There is a cookie sitting at the corner of my desk.
It didn’t wander there on its own. No one left it for me as a pleasant surprise or an unprecedented reward. I placed it there, still in its wrapping, in that very specific spot — for an equally specific reason.
It is the beginning of January. And despite the usual surge of motivation that hits the general population in large waves this time of year, the absolute last thing I want to do right now is write an article — one that has to be “good” because I’m submitting it to an editor, who will then glance over it and publish it.
Because it’s late, and growing later with each passing moment — so many moments pass without your knowledge when you are staring at a blank page willing the words to appear magically before your eyes — my patience is running out. I know I need to finish this draft. But I really, really don’t want to.
But there it is — the cookie sitting at the corner of my desk.
Not my escape, my excuse, or my guilty pleasure. Something much more important, it turns out.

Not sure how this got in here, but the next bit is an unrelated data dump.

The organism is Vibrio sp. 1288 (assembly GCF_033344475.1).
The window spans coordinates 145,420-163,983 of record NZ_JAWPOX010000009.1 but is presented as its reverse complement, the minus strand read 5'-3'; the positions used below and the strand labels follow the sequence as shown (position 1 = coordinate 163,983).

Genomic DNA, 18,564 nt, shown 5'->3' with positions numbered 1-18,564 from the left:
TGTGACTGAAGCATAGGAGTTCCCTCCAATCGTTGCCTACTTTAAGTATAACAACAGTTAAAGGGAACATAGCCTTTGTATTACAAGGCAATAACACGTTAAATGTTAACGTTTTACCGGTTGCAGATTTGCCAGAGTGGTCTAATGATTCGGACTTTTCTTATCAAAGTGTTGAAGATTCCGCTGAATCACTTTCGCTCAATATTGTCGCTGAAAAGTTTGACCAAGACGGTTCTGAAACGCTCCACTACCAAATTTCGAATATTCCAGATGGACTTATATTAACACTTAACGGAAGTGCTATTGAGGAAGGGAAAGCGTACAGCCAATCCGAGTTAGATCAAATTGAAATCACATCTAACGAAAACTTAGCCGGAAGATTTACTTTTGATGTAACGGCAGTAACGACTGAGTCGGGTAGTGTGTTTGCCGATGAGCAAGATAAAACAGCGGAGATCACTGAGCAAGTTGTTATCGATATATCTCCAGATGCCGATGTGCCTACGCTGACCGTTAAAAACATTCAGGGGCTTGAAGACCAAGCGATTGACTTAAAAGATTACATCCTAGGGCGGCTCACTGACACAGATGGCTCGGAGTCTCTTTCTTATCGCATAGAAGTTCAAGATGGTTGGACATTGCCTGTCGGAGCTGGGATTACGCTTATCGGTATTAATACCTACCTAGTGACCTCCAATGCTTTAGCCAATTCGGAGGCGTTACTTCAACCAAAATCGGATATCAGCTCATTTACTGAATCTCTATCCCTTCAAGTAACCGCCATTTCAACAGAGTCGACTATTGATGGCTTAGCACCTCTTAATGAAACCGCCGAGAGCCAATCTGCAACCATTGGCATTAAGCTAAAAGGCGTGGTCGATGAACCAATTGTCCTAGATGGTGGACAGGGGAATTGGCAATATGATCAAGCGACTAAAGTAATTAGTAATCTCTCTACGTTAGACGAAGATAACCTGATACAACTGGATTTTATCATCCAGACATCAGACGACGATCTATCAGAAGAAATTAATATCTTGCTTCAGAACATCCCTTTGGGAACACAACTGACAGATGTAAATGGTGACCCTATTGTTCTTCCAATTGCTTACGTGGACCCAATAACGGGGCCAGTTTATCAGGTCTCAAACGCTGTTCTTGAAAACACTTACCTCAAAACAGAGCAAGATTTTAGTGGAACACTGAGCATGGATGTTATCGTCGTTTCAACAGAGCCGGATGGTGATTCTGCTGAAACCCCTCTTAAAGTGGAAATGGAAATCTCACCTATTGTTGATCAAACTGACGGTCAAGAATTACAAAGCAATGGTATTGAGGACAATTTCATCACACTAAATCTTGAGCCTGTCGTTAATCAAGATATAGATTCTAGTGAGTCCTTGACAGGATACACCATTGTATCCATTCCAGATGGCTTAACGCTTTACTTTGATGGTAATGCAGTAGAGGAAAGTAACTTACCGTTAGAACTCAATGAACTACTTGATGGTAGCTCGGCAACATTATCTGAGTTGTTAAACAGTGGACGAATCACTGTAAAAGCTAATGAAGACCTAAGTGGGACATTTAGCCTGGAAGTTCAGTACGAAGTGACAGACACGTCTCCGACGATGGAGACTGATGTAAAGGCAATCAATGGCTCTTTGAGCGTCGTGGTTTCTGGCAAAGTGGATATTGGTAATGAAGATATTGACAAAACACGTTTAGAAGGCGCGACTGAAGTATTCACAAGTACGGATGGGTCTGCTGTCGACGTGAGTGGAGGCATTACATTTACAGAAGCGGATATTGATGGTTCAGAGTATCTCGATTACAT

As writers — and creators in general for the most part, really — we often set, achieve, and celebrate even the smallest of our goals all wrong.
This isn’t a flaw of our own accord necessarily. Many of us have just become used to the idea of instant gratification — not having to wait a significant amount of time for the things we want. We might set goals that are reasonably challenging, and we might even manage to create an effective plan for inching our way toward achieving them. But we’re generally pretty awful at the celebration aspect. We’ve forgotten how “rewards” work.
The cookie at the corner of my desk is my reward for getting my work done. I don’t get the cookie until I save and submit this draft. I don’t get to eat it before I start — not even a bite. I don’t get to taste it when I’m halfway through the job. It stays in its spot, right where I left it, until the work is 100% completed.
This is where many writers go wrong. They’re having a tough time getting started, so they decide that part of their completion reward — maybe even the whole thing — might give them the “boost” they need to sit down and get their writing done.